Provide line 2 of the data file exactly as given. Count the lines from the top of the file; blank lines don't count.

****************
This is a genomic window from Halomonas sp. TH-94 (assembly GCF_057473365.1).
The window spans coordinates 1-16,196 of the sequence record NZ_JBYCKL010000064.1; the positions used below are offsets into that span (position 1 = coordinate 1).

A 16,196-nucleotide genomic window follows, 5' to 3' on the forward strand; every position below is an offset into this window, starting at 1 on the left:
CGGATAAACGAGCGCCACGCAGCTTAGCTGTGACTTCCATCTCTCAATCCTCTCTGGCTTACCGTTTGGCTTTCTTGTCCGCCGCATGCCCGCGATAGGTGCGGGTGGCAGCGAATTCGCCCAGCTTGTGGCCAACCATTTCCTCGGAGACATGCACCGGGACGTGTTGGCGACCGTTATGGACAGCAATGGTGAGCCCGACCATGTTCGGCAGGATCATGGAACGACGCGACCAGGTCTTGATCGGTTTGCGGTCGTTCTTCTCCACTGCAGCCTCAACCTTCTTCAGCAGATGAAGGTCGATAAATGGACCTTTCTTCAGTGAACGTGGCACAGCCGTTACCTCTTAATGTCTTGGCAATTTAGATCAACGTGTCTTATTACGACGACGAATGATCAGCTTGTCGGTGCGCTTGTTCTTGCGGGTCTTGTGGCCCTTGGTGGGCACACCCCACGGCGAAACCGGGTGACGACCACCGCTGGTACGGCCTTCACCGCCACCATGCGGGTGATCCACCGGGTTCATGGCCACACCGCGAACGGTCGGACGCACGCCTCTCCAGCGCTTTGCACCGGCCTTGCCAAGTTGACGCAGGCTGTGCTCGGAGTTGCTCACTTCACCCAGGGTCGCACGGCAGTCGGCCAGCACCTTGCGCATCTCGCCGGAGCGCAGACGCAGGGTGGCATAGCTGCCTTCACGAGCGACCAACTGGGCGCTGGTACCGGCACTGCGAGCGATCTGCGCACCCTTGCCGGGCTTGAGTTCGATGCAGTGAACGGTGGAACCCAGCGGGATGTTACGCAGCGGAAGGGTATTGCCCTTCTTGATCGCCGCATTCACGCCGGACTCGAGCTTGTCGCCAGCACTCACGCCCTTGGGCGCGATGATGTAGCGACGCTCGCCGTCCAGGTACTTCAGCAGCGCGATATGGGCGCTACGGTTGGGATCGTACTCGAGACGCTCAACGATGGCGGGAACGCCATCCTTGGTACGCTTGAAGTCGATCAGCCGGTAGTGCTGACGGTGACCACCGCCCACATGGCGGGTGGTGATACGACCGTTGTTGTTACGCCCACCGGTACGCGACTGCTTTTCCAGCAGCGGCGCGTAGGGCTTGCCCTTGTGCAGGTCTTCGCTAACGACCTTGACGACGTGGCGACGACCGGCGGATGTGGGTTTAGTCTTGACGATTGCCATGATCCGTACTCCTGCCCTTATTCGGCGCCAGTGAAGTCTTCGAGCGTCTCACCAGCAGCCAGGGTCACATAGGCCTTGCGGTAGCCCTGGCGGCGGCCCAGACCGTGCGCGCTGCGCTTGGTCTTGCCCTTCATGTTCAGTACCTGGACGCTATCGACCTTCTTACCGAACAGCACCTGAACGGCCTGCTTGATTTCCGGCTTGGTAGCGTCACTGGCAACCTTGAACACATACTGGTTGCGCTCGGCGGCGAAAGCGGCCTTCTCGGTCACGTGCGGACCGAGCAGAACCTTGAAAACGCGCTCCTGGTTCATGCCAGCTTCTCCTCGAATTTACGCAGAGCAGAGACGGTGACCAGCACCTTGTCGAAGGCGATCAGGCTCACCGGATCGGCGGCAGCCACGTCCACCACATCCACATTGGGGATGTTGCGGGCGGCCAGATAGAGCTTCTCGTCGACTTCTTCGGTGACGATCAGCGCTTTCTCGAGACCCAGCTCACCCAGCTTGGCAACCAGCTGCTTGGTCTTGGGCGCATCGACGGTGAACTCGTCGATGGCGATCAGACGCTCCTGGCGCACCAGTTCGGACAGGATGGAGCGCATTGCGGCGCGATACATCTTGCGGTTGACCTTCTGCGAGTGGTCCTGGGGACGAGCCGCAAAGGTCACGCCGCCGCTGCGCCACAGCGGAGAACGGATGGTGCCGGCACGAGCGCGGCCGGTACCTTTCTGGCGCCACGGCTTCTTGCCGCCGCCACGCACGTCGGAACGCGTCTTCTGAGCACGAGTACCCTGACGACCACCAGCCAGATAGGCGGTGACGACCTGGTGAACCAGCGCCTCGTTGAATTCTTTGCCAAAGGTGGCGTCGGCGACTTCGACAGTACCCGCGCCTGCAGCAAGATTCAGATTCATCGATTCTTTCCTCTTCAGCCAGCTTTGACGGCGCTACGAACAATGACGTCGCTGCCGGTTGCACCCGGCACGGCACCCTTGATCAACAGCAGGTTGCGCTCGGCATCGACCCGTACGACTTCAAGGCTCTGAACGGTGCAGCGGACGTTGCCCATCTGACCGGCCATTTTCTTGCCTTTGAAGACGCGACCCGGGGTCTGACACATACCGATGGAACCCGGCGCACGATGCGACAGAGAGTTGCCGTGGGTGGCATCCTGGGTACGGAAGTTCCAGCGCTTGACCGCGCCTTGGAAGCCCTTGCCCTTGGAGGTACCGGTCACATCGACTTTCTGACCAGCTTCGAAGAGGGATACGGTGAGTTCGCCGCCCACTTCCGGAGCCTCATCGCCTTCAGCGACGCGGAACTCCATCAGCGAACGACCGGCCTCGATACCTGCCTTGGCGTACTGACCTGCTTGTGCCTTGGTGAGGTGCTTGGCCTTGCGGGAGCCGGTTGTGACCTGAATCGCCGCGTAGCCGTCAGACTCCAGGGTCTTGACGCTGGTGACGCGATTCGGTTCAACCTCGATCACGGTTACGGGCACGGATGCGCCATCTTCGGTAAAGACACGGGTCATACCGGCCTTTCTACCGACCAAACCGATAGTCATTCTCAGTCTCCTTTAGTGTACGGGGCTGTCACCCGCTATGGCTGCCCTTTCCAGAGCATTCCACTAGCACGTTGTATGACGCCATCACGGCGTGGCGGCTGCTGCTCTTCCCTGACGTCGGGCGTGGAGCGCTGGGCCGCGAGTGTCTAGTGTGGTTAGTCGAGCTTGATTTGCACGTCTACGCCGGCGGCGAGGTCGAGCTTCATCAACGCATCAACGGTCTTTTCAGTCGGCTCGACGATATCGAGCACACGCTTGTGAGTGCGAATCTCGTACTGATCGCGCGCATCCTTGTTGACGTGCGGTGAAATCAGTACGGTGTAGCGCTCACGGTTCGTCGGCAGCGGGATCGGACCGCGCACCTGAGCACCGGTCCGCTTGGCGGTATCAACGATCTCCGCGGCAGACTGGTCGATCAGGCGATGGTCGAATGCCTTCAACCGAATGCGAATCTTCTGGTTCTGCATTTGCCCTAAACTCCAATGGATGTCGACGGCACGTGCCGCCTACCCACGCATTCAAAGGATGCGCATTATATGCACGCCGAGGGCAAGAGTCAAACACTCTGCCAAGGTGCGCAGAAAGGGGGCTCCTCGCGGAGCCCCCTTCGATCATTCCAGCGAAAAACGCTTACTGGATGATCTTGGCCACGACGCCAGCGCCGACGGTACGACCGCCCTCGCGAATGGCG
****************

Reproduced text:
The window spans coordinates 1-16,196 of the sequence record NZ_JBYCKL010000064.1; the positions used below are offsets into that span (position 1 = coordinate 1).